About Us | Gallery Search | About this Site | About Heavy Construction 

The Builders

Men and Women Doing the Work
Job Glossary
People Behind the Work
In Their Own Words
Construction Close-up
The Companies Behind the Work
Skyway: KFM
Geofill: Gordon N. Ball, Inc.
Design: T.Y. Lin International / Moffatt & Nichol
The Unions
Operating Engineers
Northern California District Council of Laborers
Cement Masons
Masters, Mates & Pilots
The Teamsters
The Government Partners
Other Agencies

The Piledrivers

Work as a piledriver can best be described as heavy construction involving specific skills in the areas of piledriving, rough carpentry, cutting and welding.

Pilebutts, as the workers are called, generally perform foundation work on large scale construction projects such as piers, wharves, drydocks, breakwaters, underwater pipelines, bridges, highways, skyscrapers and parking lots. They are also called upon to reconstruct, repair, maintain and even demolish existing structures.

Whether constructing, maintaining or demolishing structures, their work is generally very strenuous. Pilebutts perform all heavy labor, skilled and unskilled, incidental to their work. They load and unload their broad gauge lumber, construction forms and piling up to eighty or more feet in length. They manhandle, rig, erect and drive wooden, steel and cement pile. They construct, move, set and scale all the forms and shapes used in the laying of cast-in-place structures. They construct, climb and demolish wooden and metal falsework.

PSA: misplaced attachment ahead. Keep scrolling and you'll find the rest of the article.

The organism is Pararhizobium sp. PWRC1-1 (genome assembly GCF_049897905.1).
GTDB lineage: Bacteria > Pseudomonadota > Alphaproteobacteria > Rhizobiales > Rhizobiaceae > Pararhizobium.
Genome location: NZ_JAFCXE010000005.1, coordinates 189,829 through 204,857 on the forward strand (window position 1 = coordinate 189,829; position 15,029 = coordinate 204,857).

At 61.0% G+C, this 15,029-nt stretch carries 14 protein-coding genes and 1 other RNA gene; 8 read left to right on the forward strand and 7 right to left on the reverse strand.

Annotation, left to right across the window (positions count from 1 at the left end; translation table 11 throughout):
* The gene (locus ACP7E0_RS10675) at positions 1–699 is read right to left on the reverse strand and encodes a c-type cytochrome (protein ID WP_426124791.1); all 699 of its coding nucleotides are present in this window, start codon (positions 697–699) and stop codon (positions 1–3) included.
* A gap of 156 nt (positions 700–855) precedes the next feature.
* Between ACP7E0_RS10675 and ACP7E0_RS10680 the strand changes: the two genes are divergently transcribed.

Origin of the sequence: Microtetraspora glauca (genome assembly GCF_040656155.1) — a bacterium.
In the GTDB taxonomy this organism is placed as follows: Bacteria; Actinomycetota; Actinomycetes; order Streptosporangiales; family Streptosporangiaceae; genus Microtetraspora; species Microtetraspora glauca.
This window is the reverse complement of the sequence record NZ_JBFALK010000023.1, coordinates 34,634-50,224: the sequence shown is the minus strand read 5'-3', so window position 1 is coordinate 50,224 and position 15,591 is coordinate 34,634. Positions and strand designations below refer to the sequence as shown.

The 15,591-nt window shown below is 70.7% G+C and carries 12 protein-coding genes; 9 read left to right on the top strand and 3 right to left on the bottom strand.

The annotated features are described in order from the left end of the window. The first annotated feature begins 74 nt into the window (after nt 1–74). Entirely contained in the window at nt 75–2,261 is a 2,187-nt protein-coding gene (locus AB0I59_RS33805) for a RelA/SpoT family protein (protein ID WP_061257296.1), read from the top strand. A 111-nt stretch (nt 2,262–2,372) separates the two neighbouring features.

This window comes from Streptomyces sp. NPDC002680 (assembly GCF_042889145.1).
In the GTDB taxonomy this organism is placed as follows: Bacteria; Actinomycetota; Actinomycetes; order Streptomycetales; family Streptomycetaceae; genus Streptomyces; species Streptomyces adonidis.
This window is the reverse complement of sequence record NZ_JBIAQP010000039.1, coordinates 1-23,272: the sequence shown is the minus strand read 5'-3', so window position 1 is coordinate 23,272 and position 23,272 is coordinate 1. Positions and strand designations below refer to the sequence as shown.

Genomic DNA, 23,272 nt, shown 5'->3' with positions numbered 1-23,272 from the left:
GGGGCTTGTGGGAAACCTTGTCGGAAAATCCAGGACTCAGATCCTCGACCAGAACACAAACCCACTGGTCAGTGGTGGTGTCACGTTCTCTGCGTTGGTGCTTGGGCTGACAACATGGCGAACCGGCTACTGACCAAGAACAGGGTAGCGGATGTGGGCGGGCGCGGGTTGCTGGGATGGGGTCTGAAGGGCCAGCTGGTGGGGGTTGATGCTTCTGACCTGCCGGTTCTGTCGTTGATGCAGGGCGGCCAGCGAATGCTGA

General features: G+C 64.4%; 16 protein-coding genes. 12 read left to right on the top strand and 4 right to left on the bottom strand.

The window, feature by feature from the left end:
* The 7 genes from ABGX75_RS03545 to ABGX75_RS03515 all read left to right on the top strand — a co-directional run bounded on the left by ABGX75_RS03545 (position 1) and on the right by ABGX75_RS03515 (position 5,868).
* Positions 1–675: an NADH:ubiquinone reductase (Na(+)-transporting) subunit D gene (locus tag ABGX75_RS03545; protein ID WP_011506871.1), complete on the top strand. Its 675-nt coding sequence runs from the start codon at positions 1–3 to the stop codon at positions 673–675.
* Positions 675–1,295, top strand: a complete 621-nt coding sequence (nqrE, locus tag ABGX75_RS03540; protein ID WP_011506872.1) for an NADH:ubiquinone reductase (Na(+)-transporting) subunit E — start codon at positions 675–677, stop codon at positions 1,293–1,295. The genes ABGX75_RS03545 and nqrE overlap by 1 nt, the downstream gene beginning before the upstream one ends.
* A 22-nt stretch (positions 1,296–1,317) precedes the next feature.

They shore and brace any excavations undertaken in connection with their work. During demolition work, they perform all actual deconstruction with cutting torches, jackhammers and power saws. They also do any rigging and loading work associated with the removal of debris. They perform this work on a variety of maritime and shoreside locations including barges, work floats, tugboats, wharves, piers, pontoons and foundation excavations. Because their work usually occurs during the early stages of construction, the sites are often unprepared, uneven and ungraded. The usual work week is 40 hours long, however, as with all construction work, sixty, seventy and eighty hour weeks are not unheard of.

Piledrivers working on the East Span project belong to Piledrivers Local 34 of Oakland.

Web site to come.

The Bridge | The Builders | The Projects | Photo Galleries | History | Build Your Bridge
About Us | Gallery Search | About this Site | About Heavy Construction | Contact Us